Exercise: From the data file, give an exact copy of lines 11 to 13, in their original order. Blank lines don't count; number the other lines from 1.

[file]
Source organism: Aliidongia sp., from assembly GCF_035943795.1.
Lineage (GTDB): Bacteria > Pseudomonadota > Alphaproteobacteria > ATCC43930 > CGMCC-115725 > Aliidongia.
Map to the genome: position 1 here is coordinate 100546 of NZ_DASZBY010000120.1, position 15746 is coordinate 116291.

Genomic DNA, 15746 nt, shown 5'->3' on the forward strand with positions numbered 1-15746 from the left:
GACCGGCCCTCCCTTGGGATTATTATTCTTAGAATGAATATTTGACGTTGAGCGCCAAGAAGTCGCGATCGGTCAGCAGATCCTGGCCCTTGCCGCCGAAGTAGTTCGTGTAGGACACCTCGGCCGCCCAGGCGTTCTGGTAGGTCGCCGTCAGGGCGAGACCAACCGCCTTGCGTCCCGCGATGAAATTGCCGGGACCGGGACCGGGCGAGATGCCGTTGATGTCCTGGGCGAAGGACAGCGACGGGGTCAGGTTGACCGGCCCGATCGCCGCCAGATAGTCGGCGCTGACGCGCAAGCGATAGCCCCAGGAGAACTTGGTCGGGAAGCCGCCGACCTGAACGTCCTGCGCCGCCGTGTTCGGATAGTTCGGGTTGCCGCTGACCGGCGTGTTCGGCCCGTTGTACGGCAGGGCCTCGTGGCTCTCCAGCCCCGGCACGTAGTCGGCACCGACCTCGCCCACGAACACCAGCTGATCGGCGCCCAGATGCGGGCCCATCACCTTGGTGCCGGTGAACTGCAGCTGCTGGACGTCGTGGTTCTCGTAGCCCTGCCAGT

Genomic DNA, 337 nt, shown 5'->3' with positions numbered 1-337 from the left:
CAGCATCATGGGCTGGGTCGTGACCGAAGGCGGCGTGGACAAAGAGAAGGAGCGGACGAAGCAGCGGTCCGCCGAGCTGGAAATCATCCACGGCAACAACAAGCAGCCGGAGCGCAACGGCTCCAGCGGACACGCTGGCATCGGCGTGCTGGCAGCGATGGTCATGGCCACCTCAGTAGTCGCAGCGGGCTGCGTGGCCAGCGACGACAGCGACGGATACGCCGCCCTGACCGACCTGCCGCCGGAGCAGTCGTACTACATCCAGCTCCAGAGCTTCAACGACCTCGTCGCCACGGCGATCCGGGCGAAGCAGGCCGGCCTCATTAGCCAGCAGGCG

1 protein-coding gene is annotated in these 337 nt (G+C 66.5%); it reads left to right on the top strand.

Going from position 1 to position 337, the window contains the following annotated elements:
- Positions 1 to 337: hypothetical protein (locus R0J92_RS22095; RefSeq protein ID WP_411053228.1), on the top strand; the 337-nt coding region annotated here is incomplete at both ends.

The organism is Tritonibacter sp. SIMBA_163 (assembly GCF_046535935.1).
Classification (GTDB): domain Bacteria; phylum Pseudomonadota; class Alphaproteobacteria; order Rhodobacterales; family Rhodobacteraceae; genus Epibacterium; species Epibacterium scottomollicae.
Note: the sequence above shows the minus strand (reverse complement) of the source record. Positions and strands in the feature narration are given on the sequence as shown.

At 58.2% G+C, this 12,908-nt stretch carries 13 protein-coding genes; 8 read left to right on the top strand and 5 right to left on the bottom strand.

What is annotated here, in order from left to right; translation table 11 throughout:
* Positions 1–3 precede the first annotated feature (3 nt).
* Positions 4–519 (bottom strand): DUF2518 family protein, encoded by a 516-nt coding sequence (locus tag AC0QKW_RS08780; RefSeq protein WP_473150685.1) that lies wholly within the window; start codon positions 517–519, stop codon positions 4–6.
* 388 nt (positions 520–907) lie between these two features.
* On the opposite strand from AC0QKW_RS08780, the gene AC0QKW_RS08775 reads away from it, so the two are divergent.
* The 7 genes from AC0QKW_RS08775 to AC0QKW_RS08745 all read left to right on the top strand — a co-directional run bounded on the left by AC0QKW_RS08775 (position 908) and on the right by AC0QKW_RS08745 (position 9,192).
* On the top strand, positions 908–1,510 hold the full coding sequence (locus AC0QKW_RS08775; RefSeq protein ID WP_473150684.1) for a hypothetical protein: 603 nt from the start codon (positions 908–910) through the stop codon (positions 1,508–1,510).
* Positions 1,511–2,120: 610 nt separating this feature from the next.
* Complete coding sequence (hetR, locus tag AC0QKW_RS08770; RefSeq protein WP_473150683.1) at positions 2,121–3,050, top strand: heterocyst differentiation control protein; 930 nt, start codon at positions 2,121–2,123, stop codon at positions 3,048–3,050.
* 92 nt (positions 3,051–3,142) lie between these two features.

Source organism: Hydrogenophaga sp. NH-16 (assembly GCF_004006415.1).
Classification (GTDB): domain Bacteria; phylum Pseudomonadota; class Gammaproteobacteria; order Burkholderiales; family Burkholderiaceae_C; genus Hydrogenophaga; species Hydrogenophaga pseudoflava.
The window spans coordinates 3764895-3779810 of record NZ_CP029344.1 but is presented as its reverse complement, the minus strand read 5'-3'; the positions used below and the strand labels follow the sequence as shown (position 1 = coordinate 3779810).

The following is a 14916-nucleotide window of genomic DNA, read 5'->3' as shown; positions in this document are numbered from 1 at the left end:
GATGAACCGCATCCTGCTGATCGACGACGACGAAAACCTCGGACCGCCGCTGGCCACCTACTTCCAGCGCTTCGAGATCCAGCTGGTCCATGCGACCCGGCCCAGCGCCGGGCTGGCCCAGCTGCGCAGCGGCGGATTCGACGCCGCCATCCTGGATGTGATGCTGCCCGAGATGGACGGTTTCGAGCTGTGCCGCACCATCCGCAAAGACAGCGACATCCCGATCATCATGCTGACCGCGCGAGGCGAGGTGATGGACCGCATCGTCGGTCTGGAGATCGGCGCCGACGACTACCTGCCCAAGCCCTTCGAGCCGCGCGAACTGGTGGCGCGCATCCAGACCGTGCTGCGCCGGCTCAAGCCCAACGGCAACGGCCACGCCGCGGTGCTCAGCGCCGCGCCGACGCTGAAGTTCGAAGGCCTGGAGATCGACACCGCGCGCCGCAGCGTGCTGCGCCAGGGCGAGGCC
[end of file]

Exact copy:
The organism is Tritonibacter sp. SIMBA_163 (assembly GCF_046535935.1).
Classification (GTDB): domain Bacteria; phylum Pseudomonadota; class Alphaproteobacteria; order Rhodobacterales; family Rhodobacteraceae; genus Epibacterium; species Epibacterium scottomollicae.
Note: the sequence above shows the minus strand (reverse complement) of the source record. Positions and strands in the feature narration are given on the sequence as shown.